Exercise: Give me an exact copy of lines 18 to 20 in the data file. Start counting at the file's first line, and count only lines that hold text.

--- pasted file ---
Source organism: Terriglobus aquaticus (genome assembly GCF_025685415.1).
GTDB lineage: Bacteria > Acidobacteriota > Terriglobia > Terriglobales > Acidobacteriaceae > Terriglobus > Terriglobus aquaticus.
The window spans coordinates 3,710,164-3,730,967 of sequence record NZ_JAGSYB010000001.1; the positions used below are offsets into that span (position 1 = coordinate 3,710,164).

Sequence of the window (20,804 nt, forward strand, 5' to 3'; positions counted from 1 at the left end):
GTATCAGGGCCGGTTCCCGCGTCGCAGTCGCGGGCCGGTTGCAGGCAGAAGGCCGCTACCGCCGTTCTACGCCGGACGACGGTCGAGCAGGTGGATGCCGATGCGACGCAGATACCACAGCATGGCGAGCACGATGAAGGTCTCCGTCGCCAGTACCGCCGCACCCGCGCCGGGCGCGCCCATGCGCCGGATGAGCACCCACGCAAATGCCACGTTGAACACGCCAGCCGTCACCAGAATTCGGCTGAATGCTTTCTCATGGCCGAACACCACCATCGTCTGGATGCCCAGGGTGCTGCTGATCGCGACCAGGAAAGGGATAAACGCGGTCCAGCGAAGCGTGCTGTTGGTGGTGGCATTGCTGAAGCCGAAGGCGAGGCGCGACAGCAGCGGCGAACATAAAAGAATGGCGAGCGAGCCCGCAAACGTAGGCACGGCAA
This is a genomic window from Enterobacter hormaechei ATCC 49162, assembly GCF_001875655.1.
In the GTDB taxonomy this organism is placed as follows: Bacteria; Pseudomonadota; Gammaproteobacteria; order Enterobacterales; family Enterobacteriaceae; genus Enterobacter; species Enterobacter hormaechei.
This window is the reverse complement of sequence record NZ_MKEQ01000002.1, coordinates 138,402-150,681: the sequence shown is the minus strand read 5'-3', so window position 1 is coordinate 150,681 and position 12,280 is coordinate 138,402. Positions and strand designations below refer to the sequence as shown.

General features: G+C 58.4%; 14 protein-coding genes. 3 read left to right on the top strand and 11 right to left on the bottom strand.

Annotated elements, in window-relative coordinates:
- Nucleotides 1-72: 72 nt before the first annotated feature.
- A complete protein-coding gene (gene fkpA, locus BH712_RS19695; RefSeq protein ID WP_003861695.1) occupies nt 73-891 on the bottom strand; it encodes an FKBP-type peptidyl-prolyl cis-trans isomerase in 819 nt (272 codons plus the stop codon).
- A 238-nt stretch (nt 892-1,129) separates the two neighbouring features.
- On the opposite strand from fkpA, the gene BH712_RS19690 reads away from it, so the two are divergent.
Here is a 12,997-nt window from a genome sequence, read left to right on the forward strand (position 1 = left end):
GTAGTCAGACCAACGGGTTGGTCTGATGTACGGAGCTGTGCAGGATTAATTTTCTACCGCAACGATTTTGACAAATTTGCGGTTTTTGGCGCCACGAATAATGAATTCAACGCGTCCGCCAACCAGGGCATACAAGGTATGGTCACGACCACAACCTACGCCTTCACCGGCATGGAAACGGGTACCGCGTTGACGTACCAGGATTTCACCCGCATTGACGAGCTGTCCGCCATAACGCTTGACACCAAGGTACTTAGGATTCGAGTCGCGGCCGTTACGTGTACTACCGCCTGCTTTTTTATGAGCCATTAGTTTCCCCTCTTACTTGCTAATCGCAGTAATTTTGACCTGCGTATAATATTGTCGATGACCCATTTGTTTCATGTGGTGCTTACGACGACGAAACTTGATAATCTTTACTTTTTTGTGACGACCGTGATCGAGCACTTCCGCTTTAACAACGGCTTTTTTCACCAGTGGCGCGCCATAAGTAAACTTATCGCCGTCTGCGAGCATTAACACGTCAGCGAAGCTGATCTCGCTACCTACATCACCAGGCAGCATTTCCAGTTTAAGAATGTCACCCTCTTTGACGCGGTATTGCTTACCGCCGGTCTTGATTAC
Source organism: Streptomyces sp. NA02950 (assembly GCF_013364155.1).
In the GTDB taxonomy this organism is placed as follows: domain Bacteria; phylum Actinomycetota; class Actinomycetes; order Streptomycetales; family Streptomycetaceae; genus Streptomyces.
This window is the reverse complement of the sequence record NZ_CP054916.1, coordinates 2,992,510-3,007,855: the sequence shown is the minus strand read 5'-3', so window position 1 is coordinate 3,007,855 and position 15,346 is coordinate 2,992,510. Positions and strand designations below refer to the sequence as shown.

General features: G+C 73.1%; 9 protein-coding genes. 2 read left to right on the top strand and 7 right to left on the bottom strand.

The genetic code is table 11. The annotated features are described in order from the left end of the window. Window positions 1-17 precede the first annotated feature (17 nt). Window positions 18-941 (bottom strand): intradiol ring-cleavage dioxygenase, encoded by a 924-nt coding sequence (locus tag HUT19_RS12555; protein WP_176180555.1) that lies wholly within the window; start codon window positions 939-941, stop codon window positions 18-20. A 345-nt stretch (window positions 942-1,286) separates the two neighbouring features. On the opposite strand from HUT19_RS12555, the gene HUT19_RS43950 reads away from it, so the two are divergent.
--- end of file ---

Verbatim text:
In the GTDB taxonomy this organism is placed as follows: domain Bacteria; phylum Actinomycetota; class Actinomycetes; order Streptomycetales; family Streptomycetaceae; genus Streptomyces.
This window is the reverse complement of the sequence record NZ_CP054916.1, coordinates 2,992,510-3,007,855: the sequence shown is the minus strand read 5'-3', so window position 1 is coordinate 3,007,855 and position 15,346 is coordinate 2,992,510. Positions and strand designations below refer to the sequence as shown.

General features: G+C 73.1%; 9 protein-coding genes. 2 read left to right on the top strand and 7 right to left on the bottom strand.